PS: I’ve just finished reading this:

    Counterterrorism in Areas of Political Unrest: The Case of Russia’s Northern Caucasus.
    (Ethan S. Burger, Serguei Cheloukhine – Springer 2012)

    Well worth your while.

    I’ve just started on this:

    Blessed Are the Organized: Grassroots Democracy in America
    (Jeffrey Stout – Princeton University Press 2012)

    Not bad at all.


  17. @@@

    mfi: For all the frothing-at-the-mouth Coulterian wailing about “liberal treason” from the right, American liberals seem almost invariably to be first and foremost American exceptionalists.

    When some left-wing Canadians tried to find allies against NAFTA provisions on DKos, their concerns were roundly dismissed as smacking of paranoid Bircherism. The very reality of the ferocious American pressure on other Western governments is virtually taboo across the whole U.S. left blogosphere. And don’t try to ask whether American economic warfare is somehow responsible for the flood of migrants out of Mexico–they’ll say that the destruction of Mexico’s economy has thus greatly enriched America’s cultural diversity, and so to oppose it is racist. (Even Dr. Pangloss would run away screaming at that point, I think.)

  18. markfromireland

    @@@ November 26, 2014

    All too true alas. They’re living proof that the structural functionalists such as Parsons were largely correct which has to be one the most depressing thoughts I’ve ever had.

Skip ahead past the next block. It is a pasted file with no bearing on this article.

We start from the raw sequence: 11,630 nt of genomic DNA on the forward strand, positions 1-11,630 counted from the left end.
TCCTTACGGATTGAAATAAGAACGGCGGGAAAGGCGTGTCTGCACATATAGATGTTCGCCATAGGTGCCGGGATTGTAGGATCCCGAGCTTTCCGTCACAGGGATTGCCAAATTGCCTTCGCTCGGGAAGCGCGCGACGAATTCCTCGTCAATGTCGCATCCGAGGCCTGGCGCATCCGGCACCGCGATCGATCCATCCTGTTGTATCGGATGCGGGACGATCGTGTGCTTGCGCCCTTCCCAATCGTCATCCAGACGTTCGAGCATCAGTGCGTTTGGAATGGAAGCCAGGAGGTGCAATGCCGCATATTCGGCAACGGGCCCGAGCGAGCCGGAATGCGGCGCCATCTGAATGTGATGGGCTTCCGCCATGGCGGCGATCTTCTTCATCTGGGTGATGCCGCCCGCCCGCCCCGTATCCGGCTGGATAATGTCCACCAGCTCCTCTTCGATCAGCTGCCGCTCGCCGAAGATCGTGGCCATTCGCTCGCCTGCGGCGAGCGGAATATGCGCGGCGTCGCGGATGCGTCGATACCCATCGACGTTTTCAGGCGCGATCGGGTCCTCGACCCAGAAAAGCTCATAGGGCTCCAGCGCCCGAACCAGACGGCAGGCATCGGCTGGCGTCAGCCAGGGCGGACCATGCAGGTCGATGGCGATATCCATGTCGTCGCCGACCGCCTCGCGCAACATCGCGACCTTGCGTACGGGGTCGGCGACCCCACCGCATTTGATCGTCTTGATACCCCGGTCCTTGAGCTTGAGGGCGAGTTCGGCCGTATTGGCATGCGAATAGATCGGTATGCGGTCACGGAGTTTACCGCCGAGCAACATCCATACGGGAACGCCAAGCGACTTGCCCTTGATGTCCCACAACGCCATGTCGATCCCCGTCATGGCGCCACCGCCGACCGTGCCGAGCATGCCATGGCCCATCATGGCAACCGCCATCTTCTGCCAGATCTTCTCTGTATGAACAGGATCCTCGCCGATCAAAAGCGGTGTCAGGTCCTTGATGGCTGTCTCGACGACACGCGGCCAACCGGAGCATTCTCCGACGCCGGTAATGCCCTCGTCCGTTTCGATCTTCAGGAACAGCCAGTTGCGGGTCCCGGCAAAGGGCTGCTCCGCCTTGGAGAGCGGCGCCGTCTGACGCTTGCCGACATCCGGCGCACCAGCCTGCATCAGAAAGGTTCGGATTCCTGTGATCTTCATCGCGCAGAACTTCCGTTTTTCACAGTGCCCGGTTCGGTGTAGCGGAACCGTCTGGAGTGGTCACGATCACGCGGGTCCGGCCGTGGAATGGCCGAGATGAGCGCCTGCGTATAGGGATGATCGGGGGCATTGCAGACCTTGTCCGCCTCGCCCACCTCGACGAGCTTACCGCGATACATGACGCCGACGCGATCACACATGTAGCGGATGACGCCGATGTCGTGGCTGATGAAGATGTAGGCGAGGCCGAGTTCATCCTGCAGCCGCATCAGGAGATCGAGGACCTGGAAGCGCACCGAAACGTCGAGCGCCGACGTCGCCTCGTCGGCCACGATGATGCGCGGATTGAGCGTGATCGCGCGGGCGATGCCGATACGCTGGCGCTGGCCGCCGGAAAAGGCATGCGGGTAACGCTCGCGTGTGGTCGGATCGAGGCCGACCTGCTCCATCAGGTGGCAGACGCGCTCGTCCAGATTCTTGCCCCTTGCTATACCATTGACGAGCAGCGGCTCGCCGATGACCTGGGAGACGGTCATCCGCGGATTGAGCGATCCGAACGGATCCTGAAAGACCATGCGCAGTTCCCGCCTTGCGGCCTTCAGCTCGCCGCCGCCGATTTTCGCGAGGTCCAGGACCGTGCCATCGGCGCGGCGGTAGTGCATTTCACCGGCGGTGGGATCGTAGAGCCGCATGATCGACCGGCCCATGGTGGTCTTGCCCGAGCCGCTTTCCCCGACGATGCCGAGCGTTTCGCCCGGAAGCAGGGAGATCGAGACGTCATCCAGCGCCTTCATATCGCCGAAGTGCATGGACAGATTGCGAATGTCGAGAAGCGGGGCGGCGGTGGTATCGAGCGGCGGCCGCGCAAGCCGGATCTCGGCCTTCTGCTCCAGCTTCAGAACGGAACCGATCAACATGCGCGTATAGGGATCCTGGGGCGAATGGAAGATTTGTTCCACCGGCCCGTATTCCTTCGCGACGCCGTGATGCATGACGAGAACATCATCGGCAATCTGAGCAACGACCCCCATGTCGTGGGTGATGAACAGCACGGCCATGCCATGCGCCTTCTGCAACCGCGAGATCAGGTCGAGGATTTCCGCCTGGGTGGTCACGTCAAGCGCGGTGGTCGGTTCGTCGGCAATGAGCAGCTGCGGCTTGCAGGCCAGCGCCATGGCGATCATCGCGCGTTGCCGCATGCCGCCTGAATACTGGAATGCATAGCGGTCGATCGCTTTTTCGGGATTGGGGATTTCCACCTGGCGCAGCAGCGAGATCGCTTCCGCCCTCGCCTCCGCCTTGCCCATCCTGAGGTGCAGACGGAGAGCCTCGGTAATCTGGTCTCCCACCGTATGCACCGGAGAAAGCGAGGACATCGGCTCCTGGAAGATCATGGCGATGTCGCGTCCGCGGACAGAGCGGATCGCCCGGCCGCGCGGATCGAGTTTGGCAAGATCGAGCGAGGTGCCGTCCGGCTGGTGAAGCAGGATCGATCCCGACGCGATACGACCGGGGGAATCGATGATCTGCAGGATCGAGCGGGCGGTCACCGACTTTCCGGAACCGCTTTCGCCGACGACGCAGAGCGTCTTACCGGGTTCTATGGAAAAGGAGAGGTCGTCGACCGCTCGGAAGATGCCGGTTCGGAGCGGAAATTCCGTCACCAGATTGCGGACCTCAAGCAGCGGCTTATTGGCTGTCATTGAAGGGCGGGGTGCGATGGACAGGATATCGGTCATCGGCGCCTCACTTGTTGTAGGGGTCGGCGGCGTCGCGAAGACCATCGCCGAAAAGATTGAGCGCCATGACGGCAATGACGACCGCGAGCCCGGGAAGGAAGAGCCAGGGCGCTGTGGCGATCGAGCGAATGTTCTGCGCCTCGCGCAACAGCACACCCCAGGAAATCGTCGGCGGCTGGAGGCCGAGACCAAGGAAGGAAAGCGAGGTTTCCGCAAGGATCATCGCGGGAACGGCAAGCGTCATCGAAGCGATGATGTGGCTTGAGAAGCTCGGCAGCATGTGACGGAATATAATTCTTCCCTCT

American politics is indeed a left-right affair to the right we have the neo-Attilaites and to the left we have the Whiney Fig-leaf party. Jaysus.


  19. scruff

    The moment those rioters would have breached the police station in Ferguson,and carried out street justice, every protest in America from then on would be met with violent repression from the police and other authorities.

    Are you kidding? We already have that. OCW had it in spades and they were one of the most self-policing groups in recent protest history, ready to turn over any agitator and offer up their bellies to the wolves. You are already living in your proposed hypothetical situation.

  20. Rostale

    I personally think the most useful thing for someone to do would have been to get an armed group together and make a citizens’ arrest of some of the looters, and be sure to get photos and fingerprints -before- the police show up. I think some of the more violent rioters probably have some interesting associations if one was able to trace them far enough.

  21. maurice

    the violent repression that I’m referring to will not have the news media present. In fact that will be a big red flag, no media around to witness the event. They won’t be trying to arrest you.